Validation Study of Telepathology on Neuropathology Frozen Section Diagnosis in a Multi-Hospital Pathology Department
Julio Poveda, Wendong Yu, Vania Nose, Carmen Gomez-Fernandez. University of Miami, Miami, FL
Background: Telepathology is increasingly used for neuropathology intraoperative frozen section (FS) with great accuracy. In our department, two rotating on-duty neuropathologists cover neuropathology FS in 3 hospitals, located about a 15-minute walking distance from each other. When the neuropathologists cannot be physically available, a general surgical pathologist covers the neuropathology FS. Telepathology has the great potential to improve the turnaround time (TAT), in particular when there are simultaneous FS in different hospitals. Additionally, telepathology can facilitate consultation and improve patient care. We explored the feasibility of implementing dynamic telepathology for FS in our department.
Design: Our telepathology system includes an Olympus BX40 microscope, an Olympus DP71 camera and MicroSuite Pathology Edition software in the FS suite. Access to the internet and internet browser are the only requirements for the pathologist's computer terminal. For this study, 10 FS cases were randomly chosen by an assistant. The slides were transmitted in real time to 4 pathologists (2 neuropathologists and 2 general surgical pathologists) by a junior resident. Short patient history and specimen site were provided. The pathologists independently evaluated each FS slide and rendered a telepathology diagnosis (TPD). Afterward, the glass slides were reviewed and each gave a light microscope diagnosis (LMD). Neither the resident nor the pathologists knew the original FS diagnoses (FSD) or the permanent section diagnoses (PSD). There were no discrepancies between the FSD and PSD.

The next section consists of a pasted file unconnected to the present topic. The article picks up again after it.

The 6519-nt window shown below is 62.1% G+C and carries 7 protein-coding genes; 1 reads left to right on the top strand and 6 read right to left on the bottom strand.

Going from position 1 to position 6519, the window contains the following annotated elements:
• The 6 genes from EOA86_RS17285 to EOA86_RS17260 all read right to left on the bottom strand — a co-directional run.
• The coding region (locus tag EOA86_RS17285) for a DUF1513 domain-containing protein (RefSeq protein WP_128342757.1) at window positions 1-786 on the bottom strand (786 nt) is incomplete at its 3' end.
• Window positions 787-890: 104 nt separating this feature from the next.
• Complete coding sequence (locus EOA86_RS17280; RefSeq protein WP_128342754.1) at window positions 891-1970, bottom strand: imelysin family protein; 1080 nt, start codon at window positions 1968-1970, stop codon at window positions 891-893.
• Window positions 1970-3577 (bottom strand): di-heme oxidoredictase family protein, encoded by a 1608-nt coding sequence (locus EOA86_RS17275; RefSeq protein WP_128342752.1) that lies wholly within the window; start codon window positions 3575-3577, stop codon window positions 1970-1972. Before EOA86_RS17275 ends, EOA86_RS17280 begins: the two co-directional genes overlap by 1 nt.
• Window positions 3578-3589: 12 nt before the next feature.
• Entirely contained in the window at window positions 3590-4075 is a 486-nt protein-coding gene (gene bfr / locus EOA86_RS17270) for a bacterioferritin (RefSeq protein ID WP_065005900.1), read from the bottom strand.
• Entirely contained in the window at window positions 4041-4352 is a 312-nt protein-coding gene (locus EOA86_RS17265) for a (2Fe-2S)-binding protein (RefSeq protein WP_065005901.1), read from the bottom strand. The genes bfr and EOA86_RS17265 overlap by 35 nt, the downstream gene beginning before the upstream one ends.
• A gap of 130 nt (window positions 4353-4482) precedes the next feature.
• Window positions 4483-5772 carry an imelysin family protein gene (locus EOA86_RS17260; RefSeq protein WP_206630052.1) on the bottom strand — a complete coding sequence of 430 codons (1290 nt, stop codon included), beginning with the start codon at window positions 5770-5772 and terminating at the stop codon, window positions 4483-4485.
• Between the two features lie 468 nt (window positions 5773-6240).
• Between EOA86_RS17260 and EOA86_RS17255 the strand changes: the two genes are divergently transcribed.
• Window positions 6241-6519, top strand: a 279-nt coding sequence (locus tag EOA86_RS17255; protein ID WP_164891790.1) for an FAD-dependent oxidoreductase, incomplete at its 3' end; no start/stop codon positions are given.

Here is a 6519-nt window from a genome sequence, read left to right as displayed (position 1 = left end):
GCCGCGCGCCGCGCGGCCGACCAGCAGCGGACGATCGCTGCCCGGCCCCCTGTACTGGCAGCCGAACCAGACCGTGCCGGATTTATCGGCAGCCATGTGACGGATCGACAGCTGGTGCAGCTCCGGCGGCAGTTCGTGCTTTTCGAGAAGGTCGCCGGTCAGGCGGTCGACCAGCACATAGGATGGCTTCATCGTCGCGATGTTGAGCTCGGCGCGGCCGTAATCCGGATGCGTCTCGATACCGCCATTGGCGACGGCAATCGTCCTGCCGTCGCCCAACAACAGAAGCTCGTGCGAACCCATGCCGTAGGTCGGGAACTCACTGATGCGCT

Results: There were 40 TPD and LMD diagnoses among the four pathologists. The overall TPD accuracy was 92.5%; the LMD accuracy was 97.5%. For 20 of the 40 TPD responses, the diagnoses were made by neuropathologists with a TPD accuracy of 95% and LMD accuracy of 100%. The general surgical pathologists TPD accuracy was 90% and an LMD accuracy of 95%. Additionally, the diagnoses rendered by the neuropathologists were quicker and more specific.
Conclusions: The diagnostic accuracy of telepathology for neuropathology FS is very similar to the conventional light microscope method. There was no overall difference between TPD and LMD. Furthermore, the neuropathologists were quicker and more specific in their diagnoses, probably related to their expertise. Telepathology is an excellent tool for the practicing pathologist that can facilitate consultation, improve turn around time, and optimize patient care.
Category: Quality Assurance
Tuesday, March 5, 2013 9:30 AM
Poster Session III # 265, Tuesday Morning